African American Museum Stirs up Memories for Hockey Pioneer O’Ree

Hockey pioneer Willie O’Ree’s tour of the Smithsonian’s Museum of African American received great media coverage on Wednesday, AP/USA Today reported. When the player who broke the NHL’s color barrier in 1958 stood next to a statue of Jackie Robinson, Commissioner Gary Bettman paused to take his phone out and snap a few photos of his own.

The two of them have attended countless events together over the past two decades, but this tour on the opening day of the season and a month before they’re inducted into the Hockey Hall of Fame together was a unique opportunity for an influential newsmaker to immerse himself in hundreds of years of history.

“It brought back a lot of memories for me. My grandparents, they were slaves, and then bringing up to date, it’s just amazing,” O’Ree stressed, as he wiped tears from his eyes.

During the event, sports curator Damion Thomas talked about the small buildings slaves slept in in after picking cotton from sunrise to sunset. O’Ree also stopped to read about Michael Jordan’s influence and got a kick out of a story about Chuck Berry driving a red Cadillac on stage to perform at St. Louis’ Fox Theatre.

Memories came flooding back in a room featuring a picture of one of Robinson’s games in Atlanta with so many people packed into the stadium that some were on the field. O’Ree sat down in one of the replica seats from Ebbets Field and recalled meeting Robinson in the dugout after a game at age 14 and telling him he played not only baseball but hockey, too.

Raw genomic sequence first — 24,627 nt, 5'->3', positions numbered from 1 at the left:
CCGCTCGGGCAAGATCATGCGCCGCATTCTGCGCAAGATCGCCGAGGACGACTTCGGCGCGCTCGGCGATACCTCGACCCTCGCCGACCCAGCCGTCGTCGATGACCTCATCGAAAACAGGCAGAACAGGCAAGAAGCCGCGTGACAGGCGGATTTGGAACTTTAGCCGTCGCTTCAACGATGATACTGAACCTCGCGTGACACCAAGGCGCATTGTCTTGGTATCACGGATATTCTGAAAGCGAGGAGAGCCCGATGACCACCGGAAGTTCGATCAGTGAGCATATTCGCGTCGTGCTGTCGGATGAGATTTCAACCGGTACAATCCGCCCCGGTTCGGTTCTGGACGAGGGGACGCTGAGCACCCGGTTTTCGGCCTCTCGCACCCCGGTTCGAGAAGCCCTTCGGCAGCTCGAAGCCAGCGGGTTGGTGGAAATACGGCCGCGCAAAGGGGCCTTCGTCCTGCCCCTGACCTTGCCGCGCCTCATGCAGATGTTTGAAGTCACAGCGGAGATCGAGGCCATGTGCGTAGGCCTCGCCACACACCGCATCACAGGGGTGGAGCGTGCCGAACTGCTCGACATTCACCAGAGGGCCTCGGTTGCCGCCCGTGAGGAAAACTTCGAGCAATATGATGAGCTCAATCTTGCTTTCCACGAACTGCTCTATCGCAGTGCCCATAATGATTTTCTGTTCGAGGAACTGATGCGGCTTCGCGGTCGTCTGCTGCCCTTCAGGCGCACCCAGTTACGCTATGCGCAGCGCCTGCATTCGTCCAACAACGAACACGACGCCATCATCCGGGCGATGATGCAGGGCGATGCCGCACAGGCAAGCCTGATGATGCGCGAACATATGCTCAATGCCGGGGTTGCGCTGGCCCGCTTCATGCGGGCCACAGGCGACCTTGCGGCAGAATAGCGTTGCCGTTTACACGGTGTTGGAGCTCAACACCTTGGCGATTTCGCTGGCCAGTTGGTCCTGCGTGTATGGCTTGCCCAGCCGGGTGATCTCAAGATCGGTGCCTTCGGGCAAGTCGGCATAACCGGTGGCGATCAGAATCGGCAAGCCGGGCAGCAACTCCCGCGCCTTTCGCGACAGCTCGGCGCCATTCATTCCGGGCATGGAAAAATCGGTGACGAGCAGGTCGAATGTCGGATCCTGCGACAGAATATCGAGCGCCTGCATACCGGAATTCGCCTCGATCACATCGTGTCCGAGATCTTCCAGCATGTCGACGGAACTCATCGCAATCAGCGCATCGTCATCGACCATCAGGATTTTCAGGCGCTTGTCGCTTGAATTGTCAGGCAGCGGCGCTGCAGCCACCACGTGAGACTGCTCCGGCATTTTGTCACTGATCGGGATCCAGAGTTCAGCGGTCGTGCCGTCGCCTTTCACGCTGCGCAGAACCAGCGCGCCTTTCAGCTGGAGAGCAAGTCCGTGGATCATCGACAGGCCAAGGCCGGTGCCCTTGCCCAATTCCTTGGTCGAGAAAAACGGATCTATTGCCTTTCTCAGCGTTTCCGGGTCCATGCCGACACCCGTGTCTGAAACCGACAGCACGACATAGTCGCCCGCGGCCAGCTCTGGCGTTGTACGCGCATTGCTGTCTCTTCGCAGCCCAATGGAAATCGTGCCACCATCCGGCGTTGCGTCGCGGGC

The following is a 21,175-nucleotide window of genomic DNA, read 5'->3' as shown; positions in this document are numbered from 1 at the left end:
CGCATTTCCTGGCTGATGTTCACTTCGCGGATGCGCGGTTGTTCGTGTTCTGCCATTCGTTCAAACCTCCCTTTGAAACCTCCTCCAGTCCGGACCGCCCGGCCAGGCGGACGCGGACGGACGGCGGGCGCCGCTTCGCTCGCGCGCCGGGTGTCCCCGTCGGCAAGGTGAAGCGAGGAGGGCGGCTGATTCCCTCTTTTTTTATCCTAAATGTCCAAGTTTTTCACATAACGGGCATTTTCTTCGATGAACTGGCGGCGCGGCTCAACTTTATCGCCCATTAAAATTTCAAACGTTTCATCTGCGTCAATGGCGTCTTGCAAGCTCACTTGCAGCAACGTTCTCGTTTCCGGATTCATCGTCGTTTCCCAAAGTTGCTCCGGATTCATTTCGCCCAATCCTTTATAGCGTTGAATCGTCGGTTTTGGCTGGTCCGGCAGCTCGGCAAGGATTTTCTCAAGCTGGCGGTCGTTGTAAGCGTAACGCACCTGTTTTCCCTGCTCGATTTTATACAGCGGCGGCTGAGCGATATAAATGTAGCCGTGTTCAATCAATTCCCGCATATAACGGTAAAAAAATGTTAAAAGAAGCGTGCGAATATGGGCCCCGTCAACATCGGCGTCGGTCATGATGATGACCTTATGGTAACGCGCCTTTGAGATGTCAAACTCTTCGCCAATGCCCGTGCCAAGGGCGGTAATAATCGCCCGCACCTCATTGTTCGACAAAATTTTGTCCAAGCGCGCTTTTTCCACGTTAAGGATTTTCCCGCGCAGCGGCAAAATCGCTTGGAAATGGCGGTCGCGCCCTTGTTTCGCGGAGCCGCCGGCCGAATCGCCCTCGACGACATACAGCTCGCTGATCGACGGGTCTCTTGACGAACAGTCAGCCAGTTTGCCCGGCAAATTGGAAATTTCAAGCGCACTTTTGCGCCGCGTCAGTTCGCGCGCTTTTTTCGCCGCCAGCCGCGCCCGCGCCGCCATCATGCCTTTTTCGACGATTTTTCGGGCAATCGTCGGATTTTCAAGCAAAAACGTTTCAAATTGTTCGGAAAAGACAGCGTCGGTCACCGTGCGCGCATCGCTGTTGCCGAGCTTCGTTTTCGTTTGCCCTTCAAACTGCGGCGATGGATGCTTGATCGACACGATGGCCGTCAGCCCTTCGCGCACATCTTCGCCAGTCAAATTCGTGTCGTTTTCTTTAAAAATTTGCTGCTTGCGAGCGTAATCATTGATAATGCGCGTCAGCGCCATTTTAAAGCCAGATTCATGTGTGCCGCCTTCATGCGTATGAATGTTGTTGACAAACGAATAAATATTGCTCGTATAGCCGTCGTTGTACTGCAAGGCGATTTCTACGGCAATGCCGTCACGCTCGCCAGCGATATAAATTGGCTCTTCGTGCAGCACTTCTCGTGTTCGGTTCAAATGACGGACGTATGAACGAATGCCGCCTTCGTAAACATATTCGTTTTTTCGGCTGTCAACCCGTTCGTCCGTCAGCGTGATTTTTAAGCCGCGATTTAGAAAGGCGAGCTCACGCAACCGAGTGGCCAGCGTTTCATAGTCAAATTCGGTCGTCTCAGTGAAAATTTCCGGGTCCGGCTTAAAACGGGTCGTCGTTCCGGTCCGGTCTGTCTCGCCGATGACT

“He remarked that, ‘I didn’t know that there were any black kids playing hockey’.” I said, ‘Yeah, there’s a few’,” O’Ree said. Thirteen years later when O’Ree was playing professional hockey in Los Angeles, a coach introduced him to Robinson. Or, rather, re-introduced him, AP adds.

“Mr. Robinson turned around and said, ‘Willie O’Ree, aren’t you the young fella I met in Brooklyn’? So he remembered me from 1949 to 1962 and that made a big impact on me,” O’Ree said.

O’Ree’s impact is still being felt today as there are now more than two dozen black players in the NHL. There isn’t yet anything about the Canadian-born O’Ree in the museum, though that could change after he and Bettman got to experience what it was all about.

“This museum is amazing As a bit of a history buff, there’s so much I didn’t know and that I was learning and it’s clear to me that I have to come back. But as importantly to be able to experience this with Willie, special doesn’t begin to describe it,” the Commissioner pointed out.

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